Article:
Fortunately, new models are emerging to improve staffing management in a sector that will struggle with labor scarcity and financial difficulty for the foreseeable future.
The Changing Market Dynamics for Contingent Labor
By 2025, healthcare will confront a shortage of 200,000 to 450,000 nurses, according to McKinsey.  At the same time, the demand for nurses is increasing as home health, ambulatory and retail/primary care business models compete with traditional health systems to hire available nurses.
The pandemic did not create these staffing challenges for hospitals, but has amplified them. As Bart Valdez, CEO of privately-held healthcare workforce solutions company Ingenovis Health observes, “In the pre-COVID world, we were already seeing the beginnings of a national crisis in the shortage of health care workers.”
Staffing shortages have negatively affected patient care and exacerbated nursing burnout and led many to leave the profession. In 2022, almost 30% of nurses in the U.S. reported that they were ready to leave their current role.  The majority cited diminished engagement, frustrations with their ability to provide appropriate care under trying circumstances, compensation and their personal health as reasons for wanting to leave the profession.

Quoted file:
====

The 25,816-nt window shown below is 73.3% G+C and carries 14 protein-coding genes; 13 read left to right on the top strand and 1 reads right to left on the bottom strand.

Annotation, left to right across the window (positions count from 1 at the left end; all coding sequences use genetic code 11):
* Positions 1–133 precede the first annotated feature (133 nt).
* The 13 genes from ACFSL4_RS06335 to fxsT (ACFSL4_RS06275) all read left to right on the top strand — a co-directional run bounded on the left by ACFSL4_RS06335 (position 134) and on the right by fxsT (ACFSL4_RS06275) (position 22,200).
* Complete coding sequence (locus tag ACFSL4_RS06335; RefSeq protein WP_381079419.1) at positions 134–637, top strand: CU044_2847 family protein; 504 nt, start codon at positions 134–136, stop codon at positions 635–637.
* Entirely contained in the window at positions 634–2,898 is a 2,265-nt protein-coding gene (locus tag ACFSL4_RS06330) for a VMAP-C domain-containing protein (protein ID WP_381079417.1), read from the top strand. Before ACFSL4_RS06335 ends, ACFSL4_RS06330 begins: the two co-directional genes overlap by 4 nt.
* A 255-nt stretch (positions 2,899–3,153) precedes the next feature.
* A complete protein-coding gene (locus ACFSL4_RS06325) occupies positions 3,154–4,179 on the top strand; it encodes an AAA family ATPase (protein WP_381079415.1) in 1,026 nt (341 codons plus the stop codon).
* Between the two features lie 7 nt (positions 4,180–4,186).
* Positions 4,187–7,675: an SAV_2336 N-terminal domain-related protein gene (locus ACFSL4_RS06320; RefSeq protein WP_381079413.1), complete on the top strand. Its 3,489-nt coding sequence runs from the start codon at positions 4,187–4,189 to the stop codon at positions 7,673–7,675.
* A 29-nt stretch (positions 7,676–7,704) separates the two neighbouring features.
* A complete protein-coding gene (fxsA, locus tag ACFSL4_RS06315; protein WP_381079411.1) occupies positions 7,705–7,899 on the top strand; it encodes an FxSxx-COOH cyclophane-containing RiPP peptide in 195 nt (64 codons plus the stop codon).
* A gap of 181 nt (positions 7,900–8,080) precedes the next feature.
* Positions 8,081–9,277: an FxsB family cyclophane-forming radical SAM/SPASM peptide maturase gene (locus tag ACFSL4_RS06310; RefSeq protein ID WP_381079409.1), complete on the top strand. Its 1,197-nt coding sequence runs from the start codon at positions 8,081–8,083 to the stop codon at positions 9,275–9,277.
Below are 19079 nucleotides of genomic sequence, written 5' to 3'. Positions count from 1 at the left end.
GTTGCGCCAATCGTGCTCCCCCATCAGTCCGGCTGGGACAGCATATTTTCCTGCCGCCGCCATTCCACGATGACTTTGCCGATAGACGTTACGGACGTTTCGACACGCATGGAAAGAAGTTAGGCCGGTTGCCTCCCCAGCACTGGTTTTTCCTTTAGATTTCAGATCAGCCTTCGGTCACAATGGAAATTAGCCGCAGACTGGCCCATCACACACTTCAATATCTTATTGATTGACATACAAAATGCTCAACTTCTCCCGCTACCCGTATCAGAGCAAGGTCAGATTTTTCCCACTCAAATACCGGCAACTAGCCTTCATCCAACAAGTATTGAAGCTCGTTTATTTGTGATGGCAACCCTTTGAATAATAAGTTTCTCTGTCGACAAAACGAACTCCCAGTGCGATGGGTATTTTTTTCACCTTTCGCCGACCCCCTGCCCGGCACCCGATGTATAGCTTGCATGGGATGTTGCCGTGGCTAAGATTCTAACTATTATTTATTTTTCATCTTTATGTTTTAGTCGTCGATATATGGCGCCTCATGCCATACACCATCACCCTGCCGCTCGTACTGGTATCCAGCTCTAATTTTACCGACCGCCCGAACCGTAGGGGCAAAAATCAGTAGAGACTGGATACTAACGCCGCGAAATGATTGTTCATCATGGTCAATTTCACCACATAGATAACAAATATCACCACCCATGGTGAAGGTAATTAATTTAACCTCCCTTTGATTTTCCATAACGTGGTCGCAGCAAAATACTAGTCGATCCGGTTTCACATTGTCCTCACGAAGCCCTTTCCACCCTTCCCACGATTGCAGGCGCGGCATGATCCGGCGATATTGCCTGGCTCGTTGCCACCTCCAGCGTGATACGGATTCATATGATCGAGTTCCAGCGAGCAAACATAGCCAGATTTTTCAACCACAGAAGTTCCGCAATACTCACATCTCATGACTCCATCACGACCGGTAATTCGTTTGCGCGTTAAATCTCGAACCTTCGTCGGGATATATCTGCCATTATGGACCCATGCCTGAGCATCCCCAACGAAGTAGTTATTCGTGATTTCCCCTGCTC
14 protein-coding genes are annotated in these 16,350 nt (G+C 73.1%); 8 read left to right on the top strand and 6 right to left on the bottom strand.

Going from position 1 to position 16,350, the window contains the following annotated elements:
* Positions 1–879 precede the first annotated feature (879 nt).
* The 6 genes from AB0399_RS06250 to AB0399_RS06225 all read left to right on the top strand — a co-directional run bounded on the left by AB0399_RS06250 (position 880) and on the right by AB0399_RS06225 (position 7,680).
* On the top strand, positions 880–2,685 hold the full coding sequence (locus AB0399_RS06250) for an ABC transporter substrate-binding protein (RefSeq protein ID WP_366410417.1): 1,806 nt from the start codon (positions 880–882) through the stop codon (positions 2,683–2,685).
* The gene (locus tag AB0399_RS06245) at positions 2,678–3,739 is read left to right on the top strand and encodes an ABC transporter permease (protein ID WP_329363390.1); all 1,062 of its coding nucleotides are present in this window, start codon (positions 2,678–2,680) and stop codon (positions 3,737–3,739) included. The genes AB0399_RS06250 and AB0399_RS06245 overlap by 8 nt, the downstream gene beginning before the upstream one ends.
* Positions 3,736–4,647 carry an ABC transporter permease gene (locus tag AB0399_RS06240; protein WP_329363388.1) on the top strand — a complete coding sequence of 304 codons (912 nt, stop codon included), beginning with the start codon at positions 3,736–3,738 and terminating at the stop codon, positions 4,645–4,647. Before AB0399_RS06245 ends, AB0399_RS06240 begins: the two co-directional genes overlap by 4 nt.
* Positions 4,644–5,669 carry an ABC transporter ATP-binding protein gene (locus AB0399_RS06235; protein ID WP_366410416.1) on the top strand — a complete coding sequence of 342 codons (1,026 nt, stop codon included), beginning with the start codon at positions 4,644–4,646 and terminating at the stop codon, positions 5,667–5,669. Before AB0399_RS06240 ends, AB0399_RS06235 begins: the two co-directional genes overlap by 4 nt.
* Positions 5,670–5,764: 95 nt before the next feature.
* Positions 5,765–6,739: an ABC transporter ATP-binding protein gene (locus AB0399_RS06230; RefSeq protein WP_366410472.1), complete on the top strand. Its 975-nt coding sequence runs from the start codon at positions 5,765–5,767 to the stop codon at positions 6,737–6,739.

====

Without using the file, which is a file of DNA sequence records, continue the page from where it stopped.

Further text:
The contingency nursing workforce consists of travel nurses, per diem nurses and temporary nurses. Travel nurses work under agency contract in different regions and facilities. Representing approximately 2.3% of the total nurse employment market, the role appeals to a young, single, highly mobile, and more racially and ethnically diverse demographic. Per diem nurses fill temporary nurse vacancies and usually reside within ~2 hours of the facility.
For hospitals, contingent labor can sometimes be less cost-effective and, when not properly integrated into organizational workflows, can compromise operational efficiency and care quality. Integrating contingent labor can be challenging and healthcare workforce management solutions play an important part in making the transition as seamless as possible. Nevertheless, contingent labor is essential and enables health systems to respond effectively to ebbs and flows in demand.